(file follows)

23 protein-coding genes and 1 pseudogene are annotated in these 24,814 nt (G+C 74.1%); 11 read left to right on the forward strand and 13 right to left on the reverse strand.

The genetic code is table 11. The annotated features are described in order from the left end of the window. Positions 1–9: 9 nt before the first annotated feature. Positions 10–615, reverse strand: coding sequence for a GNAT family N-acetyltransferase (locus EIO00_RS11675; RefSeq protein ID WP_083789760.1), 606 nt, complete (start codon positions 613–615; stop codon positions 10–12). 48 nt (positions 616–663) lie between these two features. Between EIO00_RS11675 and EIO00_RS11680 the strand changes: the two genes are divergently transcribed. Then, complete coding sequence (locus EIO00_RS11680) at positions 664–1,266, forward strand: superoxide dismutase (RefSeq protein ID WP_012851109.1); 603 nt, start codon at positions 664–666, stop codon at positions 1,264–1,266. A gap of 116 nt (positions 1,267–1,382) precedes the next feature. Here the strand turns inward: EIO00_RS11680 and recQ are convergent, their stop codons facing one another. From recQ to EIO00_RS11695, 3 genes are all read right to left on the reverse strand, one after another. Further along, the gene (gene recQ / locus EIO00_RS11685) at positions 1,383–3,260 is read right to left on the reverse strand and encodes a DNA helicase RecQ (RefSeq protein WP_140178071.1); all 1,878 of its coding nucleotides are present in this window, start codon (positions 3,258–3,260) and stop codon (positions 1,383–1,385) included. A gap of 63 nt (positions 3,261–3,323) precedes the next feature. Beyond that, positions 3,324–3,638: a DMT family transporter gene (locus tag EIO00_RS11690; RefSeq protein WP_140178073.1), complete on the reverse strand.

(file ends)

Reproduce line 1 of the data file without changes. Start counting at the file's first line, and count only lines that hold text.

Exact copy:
23 protein-coding genes and 1 pseudogene are annotated in these 24,814 nt (G+C 74.1%); 11 read left to right on the forward strand and 13 right to left on the reverse strand.